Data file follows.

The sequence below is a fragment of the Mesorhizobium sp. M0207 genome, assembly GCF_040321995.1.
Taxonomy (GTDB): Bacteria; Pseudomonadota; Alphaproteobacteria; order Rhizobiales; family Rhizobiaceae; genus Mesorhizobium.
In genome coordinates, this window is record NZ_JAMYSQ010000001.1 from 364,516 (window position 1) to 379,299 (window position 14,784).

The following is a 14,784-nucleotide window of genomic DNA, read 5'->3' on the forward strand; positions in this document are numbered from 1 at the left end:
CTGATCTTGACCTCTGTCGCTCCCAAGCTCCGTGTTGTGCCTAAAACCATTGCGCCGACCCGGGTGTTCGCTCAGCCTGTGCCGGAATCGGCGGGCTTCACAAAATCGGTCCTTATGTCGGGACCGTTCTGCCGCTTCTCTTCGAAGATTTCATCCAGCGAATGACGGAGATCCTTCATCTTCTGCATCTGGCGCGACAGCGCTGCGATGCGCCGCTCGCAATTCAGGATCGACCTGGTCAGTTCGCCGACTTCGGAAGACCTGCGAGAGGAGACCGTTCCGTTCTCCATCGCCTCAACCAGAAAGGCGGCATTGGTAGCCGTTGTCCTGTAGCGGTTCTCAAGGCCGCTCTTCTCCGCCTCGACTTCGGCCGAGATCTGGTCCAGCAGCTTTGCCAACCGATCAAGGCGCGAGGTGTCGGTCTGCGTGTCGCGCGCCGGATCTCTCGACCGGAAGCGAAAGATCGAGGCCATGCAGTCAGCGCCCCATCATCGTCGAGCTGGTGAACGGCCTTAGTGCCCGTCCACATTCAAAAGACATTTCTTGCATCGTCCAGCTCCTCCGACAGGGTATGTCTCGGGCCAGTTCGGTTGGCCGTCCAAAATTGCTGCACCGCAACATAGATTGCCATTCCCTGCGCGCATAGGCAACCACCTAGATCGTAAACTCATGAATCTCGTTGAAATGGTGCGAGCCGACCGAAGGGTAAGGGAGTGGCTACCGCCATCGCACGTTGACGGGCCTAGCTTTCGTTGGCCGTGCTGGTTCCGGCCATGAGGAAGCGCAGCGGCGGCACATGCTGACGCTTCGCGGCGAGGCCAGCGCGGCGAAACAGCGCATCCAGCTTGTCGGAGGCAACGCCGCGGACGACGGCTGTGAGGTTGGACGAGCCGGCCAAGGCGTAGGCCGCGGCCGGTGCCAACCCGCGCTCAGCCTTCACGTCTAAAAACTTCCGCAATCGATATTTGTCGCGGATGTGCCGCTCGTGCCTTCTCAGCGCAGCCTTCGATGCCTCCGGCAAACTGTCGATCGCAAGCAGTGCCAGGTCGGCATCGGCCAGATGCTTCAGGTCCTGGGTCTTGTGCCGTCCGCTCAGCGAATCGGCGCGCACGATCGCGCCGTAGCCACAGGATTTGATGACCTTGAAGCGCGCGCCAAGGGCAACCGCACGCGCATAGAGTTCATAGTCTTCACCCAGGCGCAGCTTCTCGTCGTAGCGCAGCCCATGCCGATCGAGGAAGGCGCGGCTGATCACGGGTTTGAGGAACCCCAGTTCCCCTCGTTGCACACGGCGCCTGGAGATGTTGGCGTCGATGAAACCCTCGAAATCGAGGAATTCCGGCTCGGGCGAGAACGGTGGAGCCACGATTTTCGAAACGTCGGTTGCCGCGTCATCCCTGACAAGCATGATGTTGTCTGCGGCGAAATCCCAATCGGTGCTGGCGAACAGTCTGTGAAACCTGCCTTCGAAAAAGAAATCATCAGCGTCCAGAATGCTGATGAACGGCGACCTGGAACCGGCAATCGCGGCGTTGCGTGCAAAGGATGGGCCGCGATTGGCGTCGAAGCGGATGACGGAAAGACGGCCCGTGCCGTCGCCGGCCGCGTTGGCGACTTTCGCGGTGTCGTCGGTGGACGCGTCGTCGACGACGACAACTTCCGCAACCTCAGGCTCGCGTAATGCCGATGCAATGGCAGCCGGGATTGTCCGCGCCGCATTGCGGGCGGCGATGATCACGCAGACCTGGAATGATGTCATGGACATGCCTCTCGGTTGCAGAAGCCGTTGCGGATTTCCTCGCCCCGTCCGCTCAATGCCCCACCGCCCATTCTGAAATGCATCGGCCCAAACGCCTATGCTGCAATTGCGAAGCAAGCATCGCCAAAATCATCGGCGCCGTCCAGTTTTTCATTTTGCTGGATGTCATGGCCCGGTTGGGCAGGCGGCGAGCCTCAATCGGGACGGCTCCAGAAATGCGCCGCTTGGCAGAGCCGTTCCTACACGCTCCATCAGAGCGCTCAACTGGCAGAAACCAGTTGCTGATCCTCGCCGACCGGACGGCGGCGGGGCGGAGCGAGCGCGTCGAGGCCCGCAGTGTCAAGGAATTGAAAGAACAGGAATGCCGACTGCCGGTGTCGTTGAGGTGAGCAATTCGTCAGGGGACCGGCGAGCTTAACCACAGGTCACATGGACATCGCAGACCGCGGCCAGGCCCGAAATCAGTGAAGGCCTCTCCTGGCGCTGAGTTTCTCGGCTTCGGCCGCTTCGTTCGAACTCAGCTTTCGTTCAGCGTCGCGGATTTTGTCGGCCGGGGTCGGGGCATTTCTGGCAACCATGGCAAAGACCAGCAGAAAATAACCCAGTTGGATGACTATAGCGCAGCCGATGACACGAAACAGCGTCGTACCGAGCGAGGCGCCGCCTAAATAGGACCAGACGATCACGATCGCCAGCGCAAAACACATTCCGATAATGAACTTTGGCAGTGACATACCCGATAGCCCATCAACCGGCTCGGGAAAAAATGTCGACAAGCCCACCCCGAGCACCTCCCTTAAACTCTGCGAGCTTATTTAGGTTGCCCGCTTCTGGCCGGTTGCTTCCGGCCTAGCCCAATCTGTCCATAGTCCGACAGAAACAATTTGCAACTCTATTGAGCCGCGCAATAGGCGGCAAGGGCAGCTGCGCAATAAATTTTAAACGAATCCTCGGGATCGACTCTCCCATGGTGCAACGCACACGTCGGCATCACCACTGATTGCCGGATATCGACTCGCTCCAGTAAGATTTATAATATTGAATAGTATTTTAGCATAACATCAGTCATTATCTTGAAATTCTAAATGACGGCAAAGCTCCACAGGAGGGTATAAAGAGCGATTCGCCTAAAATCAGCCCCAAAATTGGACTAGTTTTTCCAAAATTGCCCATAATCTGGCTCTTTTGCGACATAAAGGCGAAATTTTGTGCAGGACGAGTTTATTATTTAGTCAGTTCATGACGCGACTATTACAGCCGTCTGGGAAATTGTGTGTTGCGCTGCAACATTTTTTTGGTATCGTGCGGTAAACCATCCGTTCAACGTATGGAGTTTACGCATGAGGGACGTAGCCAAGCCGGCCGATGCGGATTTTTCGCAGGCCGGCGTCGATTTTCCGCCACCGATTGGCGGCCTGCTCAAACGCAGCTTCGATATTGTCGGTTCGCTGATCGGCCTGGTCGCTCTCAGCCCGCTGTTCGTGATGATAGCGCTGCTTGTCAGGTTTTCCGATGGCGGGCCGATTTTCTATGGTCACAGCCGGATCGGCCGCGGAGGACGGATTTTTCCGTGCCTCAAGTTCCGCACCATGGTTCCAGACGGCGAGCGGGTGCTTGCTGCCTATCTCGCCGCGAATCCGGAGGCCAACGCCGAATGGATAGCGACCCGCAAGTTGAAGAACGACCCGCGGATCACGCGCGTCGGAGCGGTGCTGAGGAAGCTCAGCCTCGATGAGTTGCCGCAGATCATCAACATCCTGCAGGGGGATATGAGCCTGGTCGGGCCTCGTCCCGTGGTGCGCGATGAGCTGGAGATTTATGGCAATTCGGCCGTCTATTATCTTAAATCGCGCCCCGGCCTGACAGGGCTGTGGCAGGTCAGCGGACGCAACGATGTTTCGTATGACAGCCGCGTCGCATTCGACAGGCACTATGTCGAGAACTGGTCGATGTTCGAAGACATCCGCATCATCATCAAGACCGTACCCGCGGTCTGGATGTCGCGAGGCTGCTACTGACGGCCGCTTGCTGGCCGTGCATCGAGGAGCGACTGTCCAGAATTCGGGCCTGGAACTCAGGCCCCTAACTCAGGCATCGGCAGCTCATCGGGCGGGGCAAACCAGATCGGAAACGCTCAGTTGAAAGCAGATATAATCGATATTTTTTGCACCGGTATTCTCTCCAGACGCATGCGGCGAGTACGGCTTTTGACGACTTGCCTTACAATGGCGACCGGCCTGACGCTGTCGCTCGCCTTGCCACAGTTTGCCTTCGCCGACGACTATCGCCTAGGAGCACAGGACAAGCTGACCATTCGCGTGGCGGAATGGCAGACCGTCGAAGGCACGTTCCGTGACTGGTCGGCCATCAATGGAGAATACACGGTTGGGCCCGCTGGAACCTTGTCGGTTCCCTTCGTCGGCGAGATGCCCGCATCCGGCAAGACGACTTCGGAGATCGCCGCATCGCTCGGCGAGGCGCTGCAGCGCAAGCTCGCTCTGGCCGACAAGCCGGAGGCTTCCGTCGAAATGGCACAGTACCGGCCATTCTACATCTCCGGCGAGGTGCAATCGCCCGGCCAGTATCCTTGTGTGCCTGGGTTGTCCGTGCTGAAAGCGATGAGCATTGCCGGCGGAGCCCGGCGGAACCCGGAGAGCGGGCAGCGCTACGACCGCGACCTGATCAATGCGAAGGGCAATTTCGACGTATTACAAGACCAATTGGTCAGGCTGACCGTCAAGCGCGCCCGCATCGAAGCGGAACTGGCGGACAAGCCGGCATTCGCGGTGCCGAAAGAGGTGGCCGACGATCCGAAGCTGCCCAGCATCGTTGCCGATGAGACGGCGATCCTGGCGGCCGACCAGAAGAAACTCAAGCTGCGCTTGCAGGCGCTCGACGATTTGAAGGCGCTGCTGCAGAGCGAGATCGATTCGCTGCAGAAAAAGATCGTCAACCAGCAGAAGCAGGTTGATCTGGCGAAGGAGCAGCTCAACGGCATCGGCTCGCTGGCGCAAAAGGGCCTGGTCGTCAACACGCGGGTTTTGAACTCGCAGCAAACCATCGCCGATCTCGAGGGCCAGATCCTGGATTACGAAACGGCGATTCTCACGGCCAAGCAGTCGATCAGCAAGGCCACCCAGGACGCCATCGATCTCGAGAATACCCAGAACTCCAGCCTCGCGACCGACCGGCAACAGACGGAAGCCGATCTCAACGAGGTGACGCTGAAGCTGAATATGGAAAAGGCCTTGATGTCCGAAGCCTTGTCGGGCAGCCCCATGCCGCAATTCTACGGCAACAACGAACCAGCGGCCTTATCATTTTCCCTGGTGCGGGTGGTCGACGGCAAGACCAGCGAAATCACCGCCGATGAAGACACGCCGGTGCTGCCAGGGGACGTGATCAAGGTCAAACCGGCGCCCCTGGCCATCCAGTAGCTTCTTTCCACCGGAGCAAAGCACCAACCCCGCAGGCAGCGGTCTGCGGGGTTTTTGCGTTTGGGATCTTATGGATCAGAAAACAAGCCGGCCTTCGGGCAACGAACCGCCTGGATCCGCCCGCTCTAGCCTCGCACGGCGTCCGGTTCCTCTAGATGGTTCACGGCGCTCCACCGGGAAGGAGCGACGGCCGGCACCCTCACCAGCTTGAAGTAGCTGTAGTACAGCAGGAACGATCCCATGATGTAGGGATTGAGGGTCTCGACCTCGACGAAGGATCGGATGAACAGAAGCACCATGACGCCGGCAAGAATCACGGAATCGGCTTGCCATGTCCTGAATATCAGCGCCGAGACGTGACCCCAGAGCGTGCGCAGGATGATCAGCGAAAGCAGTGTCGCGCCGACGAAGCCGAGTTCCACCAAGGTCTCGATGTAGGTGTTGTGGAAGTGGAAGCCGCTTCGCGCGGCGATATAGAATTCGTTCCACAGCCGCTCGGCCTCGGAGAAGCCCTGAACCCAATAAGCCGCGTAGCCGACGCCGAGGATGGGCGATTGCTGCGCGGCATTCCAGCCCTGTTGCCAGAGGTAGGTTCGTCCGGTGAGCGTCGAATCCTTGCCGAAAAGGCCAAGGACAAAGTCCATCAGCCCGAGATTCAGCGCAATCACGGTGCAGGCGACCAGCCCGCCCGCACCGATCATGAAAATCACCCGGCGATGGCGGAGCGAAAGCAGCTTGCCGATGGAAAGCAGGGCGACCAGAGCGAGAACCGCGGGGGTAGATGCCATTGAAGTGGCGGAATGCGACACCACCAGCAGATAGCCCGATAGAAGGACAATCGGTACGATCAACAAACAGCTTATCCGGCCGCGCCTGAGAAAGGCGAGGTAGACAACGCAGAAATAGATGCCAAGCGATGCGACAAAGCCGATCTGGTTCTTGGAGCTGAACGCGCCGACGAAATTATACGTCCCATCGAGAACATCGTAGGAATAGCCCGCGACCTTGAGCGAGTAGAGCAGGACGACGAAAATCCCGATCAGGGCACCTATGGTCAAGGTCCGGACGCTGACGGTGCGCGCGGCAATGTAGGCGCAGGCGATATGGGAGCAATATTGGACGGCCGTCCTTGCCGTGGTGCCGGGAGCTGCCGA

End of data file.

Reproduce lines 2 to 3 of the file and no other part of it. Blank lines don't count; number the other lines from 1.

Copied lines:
Taxonomy (GTDB): Bacteria; Pseudomonadota; Alphaproteobacteria; order Rhizobiales; family Rhizobiaceae; genus Mesorhizobium.
In genome coordinates, this window is record NZ_JAMYSQ010000001.1 from 364,516 (window position 1) to 379,299 (window position 14,784).